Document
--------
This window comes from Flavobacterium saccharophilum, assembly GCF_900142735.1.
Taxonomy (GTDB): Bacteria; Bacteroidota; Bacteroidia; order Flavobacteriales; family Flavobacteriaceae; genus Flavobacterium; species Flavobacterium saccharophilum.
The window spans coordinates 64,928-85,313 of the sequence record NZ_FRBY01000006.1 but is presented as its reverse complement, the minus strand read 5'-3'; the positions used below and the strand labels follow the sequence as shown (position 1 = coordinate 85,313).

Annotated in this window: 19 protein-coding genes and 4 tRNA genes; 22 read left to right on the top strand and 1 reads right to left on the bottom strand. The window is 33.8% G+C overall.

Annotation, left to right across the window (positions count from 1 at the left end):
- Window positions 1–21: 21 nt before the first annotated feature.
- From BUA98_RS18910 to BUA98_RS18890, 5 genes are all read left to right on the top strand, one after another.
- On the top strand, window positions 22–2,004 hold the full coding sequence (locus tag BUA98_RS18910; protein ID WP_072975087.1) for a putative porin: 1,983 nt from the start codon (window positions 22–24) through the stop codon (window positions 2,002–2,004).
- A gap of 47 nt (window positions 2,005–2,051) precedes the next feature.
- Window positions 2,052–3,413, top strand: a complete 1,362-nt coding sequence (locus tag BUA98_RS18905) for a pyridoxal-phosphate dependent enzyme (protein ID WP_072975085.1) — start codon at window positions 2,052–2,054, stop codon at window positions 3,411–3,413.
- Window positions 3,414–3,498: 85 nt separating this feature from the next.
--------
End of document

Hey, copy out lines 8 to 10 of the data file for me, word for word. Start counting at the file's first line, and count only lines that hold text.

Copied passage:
- On the top strand, window positions 22–2,004 hold the full coding sequence (locus tag BUA98_RS18910; protein ID WP_072975087.1) for a putative porin: 1,983 nt from the start codon (window positions 22–24) through the stop codon (window positions 2,002–2,004).
- A gap of 47 nt (window positions 2,005–2,051) precedes the next feature.
- Window positions 2,052–3,413, top strand: a complete 1,362-nt coding sequence (locus tag BUA98_RS18905) for a pyridoxal-phosphate dependent enzyme (protein ID WP_072975085.1) — start codon at window positions 2,052–2,054, stop codon at window positions 3,411–3,413.